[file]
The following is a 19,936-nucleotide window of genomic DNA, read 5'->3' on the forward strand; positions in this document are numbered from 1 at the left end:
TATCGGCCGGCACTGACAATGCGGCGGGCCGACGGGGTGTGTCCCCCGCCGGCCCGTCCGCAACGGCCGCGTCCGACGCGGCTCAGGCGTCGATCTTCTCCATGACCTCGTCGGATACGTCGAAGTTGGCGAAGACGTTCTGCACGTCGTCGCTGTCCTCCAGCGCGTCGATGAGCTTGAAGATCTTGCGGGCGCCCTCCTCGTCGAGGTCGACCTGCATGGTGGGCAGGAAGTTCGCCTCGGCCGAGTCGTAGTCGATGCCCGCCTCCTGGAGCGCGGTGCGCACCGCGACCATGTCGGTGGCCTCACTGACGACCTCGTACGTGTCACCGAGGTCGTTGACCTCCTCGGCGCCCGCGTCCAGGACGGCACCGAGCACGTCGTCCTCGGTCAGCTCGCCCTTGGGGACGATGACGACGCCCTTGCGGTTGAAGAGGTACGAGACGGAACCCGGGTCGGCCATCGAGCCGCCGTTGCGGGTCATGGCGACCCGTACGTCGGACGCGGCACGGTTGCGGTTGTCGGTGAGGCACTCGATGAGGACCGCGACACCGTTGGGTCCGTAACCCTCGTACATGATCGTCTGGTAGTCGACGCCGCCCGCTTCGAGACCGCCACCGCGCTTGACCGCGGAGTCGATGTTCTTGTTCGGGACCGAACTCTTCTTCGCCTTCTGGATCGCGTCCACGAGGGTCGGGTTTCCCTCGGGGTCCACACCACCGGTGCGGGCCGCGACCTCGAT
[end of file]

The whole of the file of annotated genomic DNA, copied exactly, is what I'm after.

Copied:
The following is a 19,936-nucleotide window of genomic DNA, read 5'->3' on the forward strand; positions in this document are numbered from 1 at the left end:
TATCGGCCGGCACTGACAATGCGGCGGGCCGACGGGGTGTGTCCCCCGCCGGCCCGTCCGCAACGGCCGCGTCCGACGCGGCTCAGGCGTCGATCTTCTCCATGACCTCGTCGGATACGTCGAAGTTGGCGAAGACGTTCTGCACGTCGTCGCTGTCCTCCAGCGCGTCGATGAGCTTGAAGATCTTGCGGGCGCCCTCCTCGTCGAGGTCGACCTGCATGGTGGGCAGGAAGTTCGCCTCGGCCGAGTCGTAGTCGATGCCCGCCTCCTGGAGCGCGGTGCGCACCGCGACCATGTCGGTGGCCTCACTGACGACCTCGTACGTGTCACCGAGGTCGTTGACCTCCTCGGCGCCCGCGTCCAGGACGGCACCGAGCACGTCGTCCTCGGTCAGCTCGCCCTTGGGGACGATGACGACGCCCTTGCGGTTGAAGAGGTACGAGACGGAACCCGGGTCGGCCATCGAGCCGCCGTTGCGGGTCATGGCGACCCGTACGTCGGACGCGGCACGGTTGCGGTTGTCGGTGAGGCACTCGATGAGGACCGCGACACCGTTGGGTCCGTAACCCTCGTACATGATCGTCTGGTAGTCGACGCCGCCCGCTTCGAGACCGCCACCGCGCTTGACCGCGGAGTCGATGTTCTTGTTCGGGACCGAACTCTTCTTCGCCTTCTGGATCGCGTCCACGAGGGTCGGGTTTCCCTCGGGGTCCACACCACCGGTGCGGGCCGCGACCTCGAT